City and Suburban
By JOHN BETJEMAN
HE Nash Terraces in Regent's Park will I probably be destroyed in 1960 unless a use can be found for them. As usual it is a local paper, the Murylebone Mercury, which gives us timely warning of this disaster. National papers please copy. For convenience they are called the `Nash Terraces,' but Cornwall and Clarence and the surviving stucco villas in the park itself were by Decimus Burton. The grandest terraces of all
are one the east side of the park. Of Cumberland Terrace (1827) John Summerson says :
With its seven porticos, its courtyards and arches, it is the crowning glory, the back-cloth as it were to Act Ill, and easily the most breath- taking architectural panorama in London. If it is destroyed it will become a legend and in time to come architectural connoisseurs will say with awe, 'I remember Cumberland Terrace.'
Indeed the whole range of terraces around the park, their creamy stucco seen through the peel- ing trunks of plane trees, this inland Brighton along the ornamental waters and grassy stretches of the park, is the last relic of generous Georgian planning still left in its correct proportions in London. Other schemes have been interrupted by high or out-of-texture buildings. Only Cam- bridge Gate and the gap caused by bombs in Park Crescent (which even now is unrepaired) break the harmony.
The terraces are owned by the Commissioners of Crown Lands. Under the Labour Government the Ministry of Works moved into the terraces and occupied more than half the houses. This has temporarily saved many of them. But the remaining houses are expensive to repair and even those which the Ministry occupies and will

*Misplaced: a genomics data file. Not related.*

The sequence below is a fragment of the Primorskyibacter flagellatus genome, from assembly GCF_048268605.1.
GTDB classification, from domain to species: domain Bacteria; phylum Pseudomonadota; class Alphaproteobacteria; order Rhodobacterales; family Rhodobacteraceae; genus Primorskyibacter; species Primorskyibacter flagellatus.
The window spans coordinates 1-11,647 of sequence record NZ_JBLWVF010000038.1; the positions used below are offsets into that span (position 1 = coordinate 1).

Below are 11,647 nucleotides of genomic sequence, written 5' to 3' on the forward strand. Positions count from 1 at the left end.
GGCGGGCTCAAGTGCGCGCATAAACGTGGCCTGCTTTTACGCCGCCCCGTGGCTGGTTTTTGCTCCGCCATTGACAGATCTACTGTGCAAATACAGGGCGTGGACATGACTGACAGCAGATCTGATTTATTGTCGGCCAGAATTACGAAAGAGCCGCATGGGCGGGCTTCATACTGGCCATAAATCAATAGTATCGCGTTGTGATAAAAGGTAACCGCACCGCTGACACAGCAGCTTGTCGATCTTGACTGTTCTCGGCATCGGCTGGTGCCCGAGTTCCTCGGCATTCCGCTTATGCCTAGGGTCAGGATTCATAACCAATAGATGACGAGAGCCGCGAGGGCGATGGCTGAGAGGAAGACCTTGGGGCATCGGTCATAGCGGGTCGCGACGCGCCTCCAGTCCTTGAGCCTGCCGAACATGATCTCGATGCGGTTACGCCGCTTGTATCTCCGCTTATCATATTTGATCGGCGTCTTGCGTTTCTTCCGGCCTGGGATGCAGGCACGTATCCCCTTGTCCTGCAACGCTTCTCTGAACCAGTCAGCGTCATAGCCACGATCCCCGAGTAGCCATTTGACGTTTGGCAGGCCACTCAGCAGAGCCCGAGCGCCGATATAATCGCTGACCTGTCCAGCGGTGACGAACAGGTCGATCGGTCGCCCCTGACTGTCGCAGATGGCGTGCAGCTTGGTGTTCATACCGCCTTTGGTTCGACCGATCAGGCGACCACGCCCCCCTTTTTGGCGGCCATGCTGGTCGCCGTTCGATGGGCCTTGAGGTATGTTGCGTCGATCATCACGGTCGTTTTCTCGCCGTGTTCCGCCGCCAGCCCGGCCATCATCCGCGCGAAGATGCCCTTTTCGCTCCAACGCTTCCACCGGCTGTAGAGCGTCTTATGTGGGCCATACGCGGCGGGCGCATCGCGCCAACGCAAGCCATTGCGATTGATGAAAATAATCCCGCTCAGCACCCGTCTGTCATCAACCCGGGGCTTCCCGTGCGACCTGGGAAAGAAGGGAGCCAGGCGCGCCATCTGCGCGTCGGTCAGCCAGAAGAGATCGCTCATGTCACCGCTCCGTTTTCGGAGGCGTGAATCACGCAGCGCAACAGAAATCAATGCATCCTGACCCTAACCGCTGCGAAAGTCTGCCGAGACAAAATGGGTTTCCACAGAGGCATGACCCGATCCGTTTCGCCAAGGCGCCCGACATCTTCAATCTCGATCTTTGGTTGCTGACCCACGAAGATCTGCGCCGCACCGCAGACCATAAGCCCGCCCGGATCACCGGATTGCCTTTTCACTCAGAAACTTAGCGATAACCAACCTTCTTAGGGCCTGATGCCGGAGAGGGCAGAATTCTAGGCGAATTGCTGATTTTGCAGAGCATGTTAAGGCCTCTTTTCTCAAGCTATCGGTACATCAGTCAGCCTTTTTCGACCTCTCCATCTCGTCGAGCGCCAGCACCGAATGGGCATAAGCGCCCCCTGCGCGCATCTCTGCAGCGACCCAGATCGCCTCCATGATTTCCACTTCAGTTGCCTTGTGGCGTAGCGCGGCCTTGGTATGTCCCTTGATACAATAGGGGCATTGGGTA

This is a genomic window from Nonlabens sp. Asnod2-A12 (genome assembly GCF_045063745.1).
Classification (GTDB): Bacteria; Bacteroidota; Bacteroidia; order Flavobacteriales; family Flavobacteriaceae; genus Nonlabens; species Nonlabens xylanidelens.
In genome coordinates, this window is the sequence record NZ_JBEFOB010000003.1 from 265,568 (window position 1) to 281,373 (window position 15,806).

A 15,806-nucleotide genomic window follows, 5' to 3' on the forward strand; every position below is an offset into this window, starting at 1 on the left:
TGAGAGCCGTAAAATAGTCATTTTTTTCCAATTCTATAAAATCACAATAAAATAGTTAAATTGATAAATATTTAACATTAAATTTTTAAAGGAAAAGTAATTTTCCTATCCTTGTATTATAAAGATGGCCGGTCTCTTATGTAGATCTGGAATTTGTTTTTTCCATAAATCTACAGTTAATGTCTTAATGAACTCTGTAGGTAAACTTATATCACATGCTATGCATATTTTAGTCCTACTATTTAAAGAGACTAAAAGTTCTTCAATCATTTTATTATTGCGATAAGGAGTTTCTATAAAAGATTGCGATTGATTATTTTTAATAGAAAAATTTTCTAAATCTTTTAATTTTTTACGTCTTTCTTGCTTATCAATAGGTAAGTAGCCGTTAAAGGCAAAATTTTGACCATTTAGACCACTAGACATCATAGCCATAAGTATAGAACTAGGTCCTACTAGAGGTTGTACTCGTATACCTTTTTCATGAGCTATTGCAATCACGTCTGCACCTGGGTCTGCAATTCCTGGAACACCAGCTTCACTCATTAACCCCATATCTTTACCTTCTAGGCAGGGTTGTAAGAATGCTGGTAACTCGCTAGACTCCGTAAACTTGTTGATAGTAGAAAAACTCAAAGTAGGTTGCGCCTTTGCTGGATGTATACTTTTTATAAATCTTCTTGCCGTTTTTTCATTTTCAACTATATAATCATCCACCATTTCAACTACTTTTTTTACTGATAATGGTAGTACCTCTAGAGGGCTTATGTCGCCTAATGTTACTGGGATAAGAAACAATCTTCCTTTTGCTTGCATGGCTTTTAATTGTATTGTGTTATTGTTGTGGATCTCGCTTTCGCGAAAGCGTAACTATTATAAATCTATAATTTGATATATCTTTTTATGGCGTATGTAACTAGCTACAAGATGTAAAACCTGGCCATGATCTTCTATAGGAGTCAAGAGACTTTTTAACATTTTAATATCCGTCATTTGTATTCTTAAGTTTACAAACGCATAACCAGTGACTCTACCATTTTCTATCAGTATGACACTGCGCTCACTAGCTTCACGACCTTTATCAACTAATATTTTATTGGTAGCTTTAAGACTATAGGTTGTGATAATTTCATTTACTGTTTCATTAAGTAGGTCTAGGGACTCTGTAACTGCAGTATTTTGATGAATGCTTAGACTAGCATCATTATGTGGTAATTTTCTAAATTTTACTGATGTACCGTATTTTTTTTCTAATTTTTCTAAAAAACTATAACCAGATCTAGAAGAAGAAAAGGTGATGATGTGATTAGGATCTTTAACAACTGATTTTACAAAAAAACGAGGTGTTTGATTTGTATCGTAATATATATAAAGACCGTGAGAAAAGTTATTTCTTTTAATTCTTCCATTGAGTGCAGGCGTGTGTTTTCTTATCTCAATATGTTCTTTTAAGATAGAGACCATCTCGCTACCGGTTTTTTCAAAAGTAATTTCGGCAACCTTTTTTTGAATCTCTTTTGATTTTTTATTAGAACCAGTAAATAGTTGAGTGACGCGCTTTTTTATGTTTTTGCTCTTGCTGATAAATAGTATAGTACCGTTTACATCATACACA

leave in 1960 are in poor condition. The LCC is in favour of retaining the terraces and so, we may hope, is the St. Marylebone Borough Council, who originally wanted multi-storey flats and hotels to be built on their sites. It is to be hoped that by 1960 the Government will put architec-
ture before cash and that they will be saved. And perhaps by that time the Minister who has or- dained the destruction of St. James's Theatre will be out of office. It is interesting to notice how the Labour Government showed more care for architecture and landscape than the present one, How TO BEHAVE-FOR PARENTS Many readers will in the last few weeks have been through prize day at their children's school. There are some pieces of advice which I would like to give first to mothers :
1. Do not try to look young, look dowdy but not poor.
3. Show no affection for your children, and on no account be seen kissing them.
3. Do not speak to other mothers you know. Their children may be unpopular in the school.
4. Do not talk to any masters or mistresses if you want to retain your child's confidence. On the other hand, to be on good terms with the headmaster or mistress is all right.
And here is my advice to fathers :
1. Dress smartly but unostentatiously so that you look like everybody else.
2. Do not wear any club tie.
3. Only two sorts of car are permitted. The very latest Rolls-Bentley which you can drive yourself. The alternative to this is an old valuable car with green leather seats and slightly worn chromium, but it must, of course, be driven by your own liveried chauffeur. '
And here are some general rules for both parents :
1. Good humour is very much to be depro- cated. Do not make jokes or laugh loudly.
2. Do not speak in the presence of any of the other children. You will commit some social blunder which will endanger your child's whole school career.
3. It is very bad to be seen eating in any of the cheaper hotels or restaurants. Choose the most expensive, however filthy the food or how- ever bad the service.
4. Do not drink champagne or eat anything showy like caviare.